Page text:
For example, VC-backed healthcare API company PokitDok has partnered with Intel to offer Dokchain, a standard now supported by dozens of companies including Ascension, Amazon and Guardian. The solution allows claims to be processed in seconds instead of weeks and months. Notably, the solution can also “validate the supply chain,” writes Ron Miller in TechCrunch. “For example, when a doctor writes a prescription, it gets logged on the chain with transparent pricing for the consumer [with] broad implications for inventory and order management of medical supplies and pharmaceuticals.”

WELL, a blockchain-enabled medical service network is another innovative company enhancing key aspects of healthcare service. WELL allows patients to contract with healthcare professionals worldwide, including speciality doctors, therapists and psychologists, while facilitating real-time insurance verification and reimbursement via the company’s cryptocurrency–WELL tokens.

With funding from its Initial Coin Offering (ICO), WELL’s blockchain and asset tokenization facilitate immediate funds transfers by utilizing smart contracts and instantly releasing payments upon completion of milestones (e.g., visits, invoice approvals, et al).

The international, cross-border capabilities of WELL’s provider and compensation network stemming from its blockchain technologies are particularly noteworthy. “Many countries have byzantine laws preventing citizens from making out-of-country payments,” states WELL’s white paper. “When allowed, payments often take days and cost a significant portion of the amounts processed. Additionally, payment can be stopped, significantly increasing the risk of non-payment.”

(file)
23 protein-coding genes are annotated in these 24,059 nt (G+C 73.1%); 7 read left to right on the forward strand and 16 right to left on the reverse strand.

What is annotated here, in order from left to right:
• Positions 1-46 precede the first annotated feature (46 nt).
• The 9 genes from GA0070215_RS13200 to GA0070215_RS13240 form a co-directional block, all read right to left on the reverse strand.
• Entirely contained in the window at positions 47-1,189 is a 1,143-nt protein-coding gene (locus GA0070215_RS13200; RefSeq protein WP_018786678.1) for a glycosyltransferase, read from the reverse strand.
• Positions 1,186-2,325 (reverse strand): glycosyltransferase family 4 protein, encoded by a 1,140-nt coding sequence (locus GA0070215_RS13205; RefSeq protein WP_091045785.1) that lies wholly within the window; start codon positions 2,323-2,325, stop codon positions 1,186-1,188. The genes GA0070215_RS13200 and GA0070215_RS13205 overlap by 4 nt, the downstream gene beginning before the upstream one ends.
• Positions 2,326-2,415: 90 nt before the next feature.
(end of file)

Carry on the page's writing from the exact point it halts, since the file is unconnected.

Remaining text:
As exemplified by both WELL and PokitDok, blockchain technologies and asset tokenization will be used to address key issues, including changing traditional healthcare payment and pricing models. In fact, they already are.

Philip Levinson is Vice President of Marketing at EdCast, which uses artificial intelligence and machine learning to provide distributed knowledge cloud platforms for enterprises, including HPE, Dell EMC, Walmart, Schneider Electric, Accenture and others. He was also the first marketing and sales executive at TigerConnect, a leading healthcare and clinical communications platform company. Follow him on Twitter @plevinson.